One milliliter of dispersion was transferred to a dialysis bag (molecular weight cutoff 12000, Membra-Cel® , Viskase, USA). The sealed bag was put into a beaker of 70 ml of phosphate buffer solution (pH 7.4) containing 2% Tween 20. Samples were shaken horizontally in a shaker (Lab tech, Korea) at 37 ± 1°C with 40 strokes per minute. Six hundred microlitres of the medium was taken at predetermined time intervals and the absorbance of free 5-FU was measured at λmax 268.4 nm. The samples were returned to the test medium again. The parameter of release efficiency within 20 h (RE 20 %) was used to compare the release profiles [9] :

Optimization of the formulation of NLCs

Computer optimization process by Design expert software (version 7.2, US) and a desirability function determined the effect of the levels of independent variables on the responses. All responses were fitted to the linear model. The constraints of particle size was 80.6 ≤ Y 1 ≤ 284.1 nm with targeting the particle size on minimum, for zeta potential was -29 ≤ Y 2 ≤ -7.7 mV while the target was maximum absolute value of zeta potential, for loading efficiency the constraint was 22 ≤ Y 3 ≤51% with the goal set at the maximum and the RE 20 % constraint was 10.2 ≤ Y 4 ≤ 51.5% with the target set at the maximum.

Statistical analysis

SPSS software version 11.5 was used for all statistical analysis. Univariate analysis of data by a full factorial design was used for comparison between particle size, zeta potential, loading and release efficiency percent of 5-FU in different NLC formulations. A significant level of P < 0.05 was denoted significant in all cases.

Atomic force microscopy

Atomic Force Microscope (AFM) (Bruker, Nanos 1.1, Germany) was used to observe the morphology and also the particle size of NLCs. AFM images were obtained by measurement of the interaction forces between the tip and the sample surface. The experiments were done in air at room temperature (25 °C) operating in contact mode on dried 20 μl droplet sample of the final suspension. The measurements were performed in different sample locations. The mean size of NLCs was obtained by processing the topographical AFM images with the AFM Nanos 1.1 software.

  Results and Discussion Top

Physical properties of NLCs

Twelve different formulations of NLCs were prepared [Table 2] from 5-FU by two types of lipids and two types of oils each in three different levels by emulsification solvent evaporation method.
Table 2: Physical properties of prepared NLCs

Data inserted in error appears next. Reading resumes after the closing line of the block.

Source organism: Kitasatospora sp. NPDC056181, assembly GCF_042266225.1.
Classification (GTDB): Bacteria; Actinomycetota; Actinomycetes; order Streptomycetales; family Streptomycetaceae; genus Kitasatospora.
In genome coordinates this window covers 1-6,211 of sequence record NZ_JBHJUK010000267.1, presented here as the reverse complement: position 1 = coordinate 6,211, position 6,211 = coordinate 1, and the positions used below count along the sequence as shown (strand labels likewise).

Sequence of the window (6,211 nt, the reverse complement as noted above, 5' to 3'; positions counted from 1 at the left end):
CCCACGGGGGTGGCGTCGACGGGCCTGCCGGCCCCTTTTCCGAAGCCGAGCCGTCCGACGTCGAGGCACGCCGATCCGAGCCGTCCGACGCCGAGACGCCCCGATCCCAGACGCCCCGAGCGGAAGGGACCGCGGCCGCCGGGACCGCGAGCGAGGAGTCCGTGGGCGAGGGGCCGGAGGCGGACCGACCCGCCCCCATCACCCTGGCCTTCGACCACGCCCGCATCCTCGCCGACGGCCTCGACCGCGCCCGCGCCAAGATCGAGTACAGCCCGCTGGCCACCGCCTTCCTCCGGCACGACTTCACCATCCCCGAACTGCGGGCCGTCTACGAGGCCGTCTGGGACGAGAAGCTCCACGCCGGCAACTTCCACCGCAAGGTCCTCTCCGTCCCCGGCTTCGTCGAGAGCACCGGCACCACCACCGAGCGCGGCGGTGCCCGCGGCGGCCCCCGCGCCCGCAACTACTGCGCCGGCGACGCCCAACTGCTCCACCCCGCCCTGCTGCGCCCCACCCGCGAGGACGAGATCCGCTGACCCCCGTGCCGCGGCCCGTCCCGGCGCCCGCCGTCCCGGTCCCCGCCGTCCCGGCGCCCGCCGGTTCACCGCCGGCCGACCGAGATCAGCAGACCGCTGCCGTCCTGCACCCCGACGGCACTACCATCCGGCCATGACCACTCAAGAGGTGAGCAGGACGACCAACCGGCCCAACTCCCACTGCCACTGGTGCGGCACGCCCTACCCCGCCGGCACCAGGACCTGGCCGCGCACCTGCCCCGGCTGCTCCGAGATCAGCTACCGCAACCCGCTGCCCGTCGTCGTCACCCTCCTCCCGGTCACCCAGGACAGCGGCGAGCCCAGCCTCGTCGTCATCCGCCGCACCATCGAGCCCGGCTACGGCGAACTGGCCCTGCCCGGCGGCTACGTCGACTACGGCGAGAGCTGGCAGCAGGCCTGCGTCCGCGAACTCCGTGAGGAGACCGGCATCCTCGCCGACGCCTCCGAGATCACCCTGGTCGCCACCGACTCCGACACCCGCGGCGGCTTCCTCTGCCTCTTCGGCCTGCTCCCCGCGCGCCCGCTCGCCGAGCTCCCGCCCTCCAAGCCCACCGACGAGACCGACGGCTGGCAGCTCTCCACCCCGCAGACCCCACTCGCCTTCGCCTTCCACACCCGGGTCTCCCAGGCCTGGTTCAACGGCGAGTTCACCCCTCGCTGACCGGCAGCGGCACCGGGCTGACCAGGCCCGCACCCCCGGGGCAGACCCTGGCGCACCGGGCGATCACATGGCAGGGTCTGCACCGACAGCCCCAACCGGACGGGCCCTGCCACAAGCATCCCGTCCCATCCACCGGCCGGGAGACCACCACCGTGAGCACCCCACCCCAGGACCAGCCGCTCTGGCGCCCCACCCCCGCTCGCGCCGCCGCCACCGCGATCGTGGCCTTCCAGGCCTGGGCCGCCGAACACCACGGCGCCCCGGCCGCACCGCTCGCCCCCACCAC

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[Table 2] shows that the mixture of cholesterol/octanol used in NLCs caused smaller particle size than other lipids (P < 0.05). The results of particle size analysis indicated that the change of the lipid type, from cholesterol to cholestryl stearate significantly increased the particle size [Figure 1]a. This effect may be attributed to the higher molecular weight of cholestryl stearate (653.12 g/mol) compared to cholesterol (386.7 g/mol) [10] or to surface active properties of cholesterol compared to cholestryl stearate [11] which in turn reduces the surface tension and consequently decreases the particle size. [12] Change of the oil type from oleic acid to octanol also caused growth in particle size [Figure 1]c Considering the structure of these two oils, octanol is a linear tough molecule that can not bend easily, but oleic acid has unsaturated structure that can be compacted more easily. When lipid content of NLCs was increased to 59.5% the particle size enlarged [Figure 1]b probably because of the increase in solid phase content and viscosity of their core. [13] Increasing the oil content of NLCs from 15% to 20% decreased the particle size [Figure 1]d possibly due to the reduction of core viscosity of NLCs and enhancing their fluidity. This caused continuous reduction of the surface tension and production of particles with smooth surface and small sizes. [14] However, further increasing the oil content disrupted the wall of NLCs and caused their aggregation and size growth [Figure 1]d Hu et al. [15] showed that as oleic acid content increased up to 30 wt%, the obtained particles showed pronounced smaller size and more regular morphology in spherical shape with smooth surface.